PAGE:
THE BOOK THIEF by Markus Zusak
The first time Death met Liesel Meminger, the book thief, she was on a train with her mother and her little brother, traveling to a foster home near Munich where the children could escape the shadow of their father’s identity as a Kommunist. It was the little brother’s soul that Death had come to collect. As he cradled the little boy’s soul in his arms and watched the living grieve, Death did not know that he would meet the book thief two more times during her childhood, nor that he would find her journal in the wreckage of a bomb-torn city and would read it again and again, memorizing her story and always carrying it with him. He shares Liesel’s story with the readers in his own way–recounting the mischief she concocts with Rudy Steiner, the complicated but ultimately loving relationships in her foster family, the struggle of learning to read, poverty and hunger in the Third Reich, the terrifying business of hiding a Jew and the powerful friendship that results from it, the complex intertwining of patriotism, loyalty, and morality–all over-layed with Death’s observations of the tragedy of war and the enduring hope and beauty of life.
Ultimately, it is the words—of the author, of the characters, of the past—that bring the story to life so vibrantly and unforgettably. This is a book to be savored. It is at once heartbreaking and heartwarming. There are no real plot twists; Death tells you the ending at the beginning. The book is about the journey of the characters and their complex, beautiful relationships. Zusak does not neglect even the minor characters, making them all irresistibly complicated and human. I warn you, you will fall in love with characters in this book, and their stories will stay with you–as they did for the narrator, Death. Your heart will likely break at some of the tragedies they endure. But it is worth it for the journey you share with them, just as Death demonstrates that even the shortest lives captured in Liesel’s journal have profound and enduring beauty and meaning. The Book Thief has been my Favorite Book Of All Time since I first read it in 2006, and it will take an extraordinary book to ever supplant it in my affection. I cannot recommend it highly enough for teens and for adults.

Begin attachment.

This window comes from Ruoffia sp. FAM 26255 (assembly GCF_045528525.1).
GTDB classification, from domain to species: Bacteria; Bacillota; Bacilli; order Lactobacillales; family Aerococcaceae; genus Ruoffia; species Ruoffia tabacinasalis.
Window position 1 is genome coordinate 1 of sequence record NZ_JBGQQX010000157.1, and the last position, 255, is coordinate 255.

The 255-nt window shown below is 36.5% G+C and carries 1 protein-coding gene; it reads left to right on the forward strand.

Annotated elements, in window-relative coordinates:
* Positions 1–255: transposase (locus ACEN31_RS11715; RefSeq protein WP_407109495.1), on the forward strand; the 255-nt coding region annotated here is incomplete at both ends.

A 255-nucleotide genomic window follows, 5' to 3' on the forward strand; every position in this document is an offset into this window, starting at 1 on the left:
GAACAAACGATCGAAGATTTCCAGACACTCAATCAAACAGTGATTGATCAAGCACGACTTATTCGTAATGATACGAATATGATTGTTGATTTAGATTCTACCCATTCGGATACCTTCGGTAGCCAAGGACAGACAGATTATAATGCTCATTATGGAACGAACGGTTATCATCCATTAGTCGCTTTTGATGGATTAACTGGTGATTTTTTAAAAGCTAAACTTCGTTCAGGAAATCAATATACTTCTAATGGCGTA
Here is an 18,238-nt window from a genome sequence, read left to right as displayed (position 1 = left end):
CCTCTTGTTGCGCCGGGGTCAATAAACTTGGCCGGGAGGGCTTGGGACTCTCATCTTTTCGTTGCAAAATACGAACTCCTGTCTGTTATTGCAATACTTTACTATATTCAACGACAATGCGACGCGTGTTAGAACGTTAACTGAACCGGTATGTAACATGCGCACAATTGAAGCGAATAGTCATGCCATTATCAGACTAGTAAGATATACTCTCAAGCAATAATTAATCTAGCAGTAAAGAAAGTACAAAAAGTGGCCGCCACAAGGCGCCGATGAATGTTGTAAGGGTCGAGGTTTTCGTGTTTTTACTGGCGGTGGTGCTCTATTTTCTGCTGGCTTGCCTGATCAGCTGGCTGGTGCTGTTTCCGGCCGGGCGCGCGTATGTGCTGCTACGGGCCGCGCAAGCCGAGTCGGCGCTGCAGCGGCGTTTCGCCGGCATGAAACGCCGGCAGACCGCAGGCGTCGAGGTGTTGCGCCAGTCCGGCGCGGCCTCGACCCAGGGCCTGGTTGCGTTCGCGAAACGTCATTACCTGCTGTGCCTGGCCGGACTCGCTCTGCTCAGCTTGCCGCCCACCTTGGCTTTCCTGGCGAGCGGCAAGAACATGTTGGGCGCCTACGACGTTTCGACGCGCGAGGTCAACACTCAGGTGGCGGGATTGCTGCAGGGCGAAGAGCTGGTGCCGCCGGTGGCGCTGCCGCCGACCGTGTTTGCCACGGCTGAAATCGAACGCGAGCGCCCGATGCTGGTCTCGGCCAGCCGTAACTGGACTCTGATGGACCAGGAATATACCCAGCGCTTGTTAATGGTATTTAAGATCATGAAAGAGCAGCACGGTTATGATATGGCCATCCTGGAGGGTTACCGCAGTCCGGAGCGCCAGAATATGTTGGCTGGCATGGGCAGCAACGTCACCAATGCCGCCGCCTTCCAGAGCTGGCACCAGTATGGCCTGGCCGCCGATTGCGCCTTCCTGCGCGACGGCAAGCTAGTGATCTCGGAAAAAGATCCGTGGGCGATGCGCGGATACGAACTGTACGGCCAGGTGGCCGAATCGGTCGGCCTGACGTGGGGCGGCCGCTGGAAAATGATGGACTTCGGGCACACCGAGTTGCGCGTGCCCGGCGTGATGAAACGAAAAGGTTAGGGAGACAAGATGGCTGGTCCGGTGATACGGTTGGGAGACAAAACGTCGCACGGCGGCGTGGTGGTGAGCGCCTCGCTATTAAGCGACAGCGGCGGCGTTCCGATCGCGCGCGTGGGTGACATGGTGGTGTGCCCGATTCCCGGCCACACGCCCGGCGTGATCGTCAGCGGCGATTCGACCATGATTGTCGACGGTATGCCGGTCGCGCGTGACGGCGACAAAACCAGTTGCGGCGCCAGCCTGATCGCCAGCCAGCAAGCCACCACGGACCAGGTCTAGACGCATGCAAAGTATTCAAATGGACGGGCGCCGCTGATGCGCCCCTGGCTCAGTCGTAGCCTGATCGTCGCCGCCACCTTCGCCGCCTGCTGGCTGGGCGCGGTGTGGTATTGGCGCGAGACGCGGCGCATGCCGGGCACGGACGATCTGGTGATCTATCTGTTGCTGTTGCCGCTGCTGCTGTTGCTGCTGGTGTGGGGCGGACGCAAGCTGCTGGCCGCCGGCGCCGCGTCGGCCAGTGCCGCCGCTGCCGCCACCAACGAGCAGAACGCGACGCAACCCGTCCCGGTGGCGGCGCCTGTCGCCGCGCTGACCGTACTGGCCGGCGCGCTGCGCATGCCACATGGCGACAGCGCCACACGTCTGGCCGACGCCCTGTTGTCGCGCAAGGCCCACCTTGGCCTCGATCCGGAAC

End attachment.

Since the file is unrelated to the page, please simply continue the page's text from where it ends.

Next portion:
If you liked The Book Thief for its themes and characters, you might like The Fault In Our Stars by John Green.
If you liked The Book Thief for its subject matter and narrative style, you might like Slaughterhouse-Five by Kurt Vonnegut.
SLAUGHTERHOUSE-FIVE by Kurt Vonnegut
Kurt Vonnegut tried for years to write a book that captured his experience as an American soldier in a Dresden POW camp during the night of bombing that claimed 135,000 lives–most of them civilians–in World War II. He finally does so through the story of Billy Pilgrim, a former soldier who has come unstuck in time, traveling back and forth through moments of his life without any control over his movements. He has also had the unique experience of being abducted by the Trafalmadorians, an alien race which understands time very differently from Earthlings. His story is told in the style of Trafalmadore: brief moments packaged together in an order that makes no sense linearly but can be experienced as a unified whole.
Vonnegut uses time and science fiction to frame an event that can only be grasped with an appropriate backdrop of absurd horror. The story is powerfully told, and is a book that I find I must savor, reading it slowly, taking pauses, and allowing the writing and meaning to fully sink in. It is a great book for adults and older teens who enjoyed The Book Thief by Markus Zusak and/or Joseph Heller’s Catch-22. If you enjoy Slaughterhouse-Five and have not read the aforementioned, you might enjoy them as well.